Besides being a great fun word to say, Babaghanoush (the name refers to an eggplant dip, probably originally from Iraq or Iran) is a great listen. The music is a fusion of middle eastern rhythm and melodic elements with wildly inventive improvisations and masterful driving rhythms. The band is led by Jimmy Mahlis who plays guitar and fretless guitar, Jerry Watts on upright and standard basses, saxophonist Antti Suzuki and Ralph Humphrey. From the opening raga-esque notes of “Club Bollywood” , to the danceable Greek melodies of “Karapataki” to the blue eloquence of “Eleni’s Waltz”, this recording surprises and rewards close listening at every turn. Mahlis is a wonderful composer, and Ralph’s playing on the recording is nothing short of masterful. We asked him to break down how he approached recording each of the tracks on the CD Sudhumani.
DRUM!This tune opens very powerfully with you playing sort of a quadruple speed rhythm under the head.
RHI played the tune with a jazzy approach because the head is jazzy. The melody is modal in character and not really based on a harmonic structure either. It’s open and sort of like one chord but there is a little event that happens at the end of the melody which sort of changes the meter, and it goes into eight bars of drumming and four bars later on.
DRUM! This is a beautiful, very folky, very Greek tune and the guitar sounds like Nashville telecaster meets the Greek isles.
RH I first heard this on a recording I think it was unreleased with Tos Panos and Jimmy. I gave it a rock approach, a little heavier and tried to make it sound bigger. I’m really going for it banging the cymbals, sort of like John Bonham meets fusion. Jimmy is going for the quartertone effect on guitar, it’s like a Greek folk song in that respect. He’s playing a fretless guitar, which allows those bends and tones. I just try to keep the groove happening but really driving hard through the solos and making it really strong.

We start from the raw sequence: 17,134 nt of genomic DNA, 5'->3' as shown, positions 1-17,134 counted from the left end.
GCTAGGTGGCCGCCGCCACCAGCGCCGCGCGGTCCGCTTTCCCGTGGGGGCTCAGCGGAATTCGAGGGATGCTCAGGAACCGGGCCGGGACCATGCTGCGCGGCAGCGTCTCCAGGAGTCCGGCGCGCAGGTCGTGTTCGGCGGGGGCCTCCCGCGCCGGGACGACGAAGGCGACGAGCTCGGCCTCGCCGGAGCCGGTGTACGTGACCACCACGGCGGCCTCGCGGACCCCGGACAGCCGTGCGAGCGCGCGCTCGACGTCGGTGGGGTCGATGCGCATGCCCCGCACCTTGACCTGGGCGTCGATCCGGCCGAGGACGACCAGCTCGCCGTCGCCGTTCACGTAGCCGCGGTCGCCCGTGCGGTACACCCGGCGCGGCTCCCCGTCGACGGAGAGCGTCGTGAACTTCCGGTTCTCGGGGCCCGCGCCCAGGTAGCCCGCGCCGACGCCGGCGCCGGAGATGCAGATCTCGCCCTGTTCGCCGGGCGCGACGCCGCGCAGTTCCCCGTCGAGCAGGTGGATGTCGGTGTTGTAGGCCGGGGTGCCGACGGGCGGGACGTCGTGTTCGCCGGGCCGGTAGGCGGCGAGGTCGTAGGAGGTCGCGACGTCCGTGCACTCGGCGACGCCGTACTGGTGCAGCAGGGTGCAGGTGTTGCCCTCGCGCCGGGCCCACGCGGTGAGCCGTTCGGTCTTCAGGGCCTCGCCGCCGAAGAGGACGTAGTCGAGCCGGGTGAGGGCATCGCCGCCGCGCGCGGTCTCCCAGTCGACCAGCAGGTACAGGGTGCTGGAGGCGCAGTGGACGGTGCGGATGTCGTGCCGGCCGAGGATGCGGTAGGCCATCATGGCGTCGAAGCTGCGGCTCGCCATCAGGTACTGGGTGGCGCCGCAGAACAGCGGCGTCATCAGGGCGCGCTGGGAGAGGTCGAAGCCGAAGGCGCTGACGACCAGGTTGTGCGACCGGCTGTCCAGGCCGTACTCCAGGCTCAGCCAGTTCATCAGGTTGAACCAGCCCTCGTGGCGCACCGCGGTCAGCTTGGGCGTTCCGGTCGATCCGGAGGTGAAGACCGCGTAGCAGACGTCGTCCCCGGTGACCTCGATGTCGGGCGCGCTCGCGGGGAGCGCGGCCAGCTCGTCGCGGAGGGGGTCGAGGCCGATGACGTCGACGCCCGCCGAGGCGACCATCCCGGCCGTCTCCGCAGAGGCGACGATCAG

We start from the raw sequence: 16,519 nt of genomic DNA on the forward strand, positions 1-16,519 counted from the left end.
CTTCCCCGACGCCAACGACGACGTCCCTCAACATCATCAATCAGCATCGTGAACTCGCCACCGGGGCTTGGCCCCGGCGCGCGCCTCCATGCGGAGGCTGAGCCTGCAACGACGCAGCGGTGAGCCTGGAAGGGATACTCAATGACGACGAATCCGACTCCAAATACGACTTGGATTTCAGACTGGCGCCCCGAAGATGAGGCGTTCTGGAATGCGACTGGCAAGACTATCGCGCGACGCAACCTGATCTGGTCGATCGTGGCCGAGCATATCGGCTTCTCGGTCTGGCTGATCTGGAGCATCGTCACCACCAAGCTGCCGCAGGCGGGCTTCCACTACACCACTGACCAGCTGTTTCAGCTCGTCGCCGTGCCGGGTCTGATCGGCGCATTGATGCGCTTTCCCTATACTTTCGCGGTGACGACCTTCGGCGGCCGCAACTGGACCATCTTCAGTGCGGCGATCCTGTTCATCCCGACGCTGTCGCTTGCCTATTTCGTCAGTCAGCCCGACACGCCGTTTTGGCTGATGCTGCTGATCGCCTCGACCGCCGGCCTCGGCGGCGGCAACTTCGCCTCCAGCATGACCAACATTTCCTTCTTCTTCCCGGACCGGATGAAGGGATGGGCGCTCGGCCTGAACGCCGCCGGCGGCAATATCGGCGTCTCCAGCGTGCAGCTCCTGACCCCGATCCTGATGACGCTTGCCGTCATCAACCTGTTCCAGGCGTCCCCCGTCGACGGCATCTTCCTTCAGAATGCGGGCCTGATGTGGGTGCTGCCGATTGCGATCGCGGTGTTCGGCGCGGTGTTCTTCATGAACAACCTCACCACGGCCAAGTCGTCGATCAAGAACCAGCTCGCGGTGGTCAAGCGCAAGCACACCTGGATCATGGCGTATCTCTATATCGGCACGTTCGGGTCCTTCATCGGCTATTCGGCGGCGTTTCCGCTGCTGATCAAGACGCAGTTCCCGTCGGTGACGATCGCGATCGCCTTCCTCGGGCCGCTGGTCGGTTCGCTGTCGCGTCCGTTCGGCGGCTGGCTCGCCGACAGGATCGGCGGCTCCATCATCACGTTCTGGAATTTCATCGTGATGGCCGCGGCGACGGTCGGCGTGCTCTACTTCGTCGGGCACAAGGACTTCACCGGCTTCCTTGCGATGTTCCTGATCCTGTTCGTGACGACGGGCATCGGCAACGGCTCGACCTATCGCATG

DRUM! This is a beautiful ballad.
RH The approach that Jerry and I take here is based on instinct. Jimmy did not say what he was looking for. I play with brushes, and I took the snares off, and really tried to choose phrases that would erase the bar line. No big downbeats.
DRUM! You almost sound like a hand drummer.
RH I like to use the drum set so it gives the effect of a dumbek, it’s almost talking.
DRUM! Is this song about whirling dervishes. For me it conjures images of gypsy woman dancing in a giant circle.
RH Something like that is probably where the tune comes from. The idea was to get it started and wind it up so it would have a frenetic climax and resolve in the end. It’s the longest cut on the record.
DRUM! "Open The Door, Lenio" is another Greek-influenced tune.
RH That’s as Greek as you can get, the rhythm in nine is 2-2-2-3. We keep that beat going all the way through and it’s a very intense piece, with all the sections sort of very traditional Greek structure.
DRUM! Jimmy's solo is amazing.
RH Jimmy is not your usual guitar player. He likes to get into something and work with it. Every time he plays the solo is different, he digs down and finds something that is inspiring and unique.
DRUM! Antti Suzuki sounds like an anti-saxophonist. He plays piano lines on sax.
RH He really plays beautifully, avoiding clichés. He’s also a wonderful pianist, by the way.
DRUM! I notice that throughout this record, you’re really playing grooves and anchoring the music, not necessarily dialoguing with the melodic instruments.RH You'll hear some of that. Most of the time in this band I'm playing my function, just pushing the energy. You’ll hear some of that. Most of the time in this band I’m playing my function. In this band, the bass is most unusual because generally the bass is the center post, but here, he has to find out where he needs to go.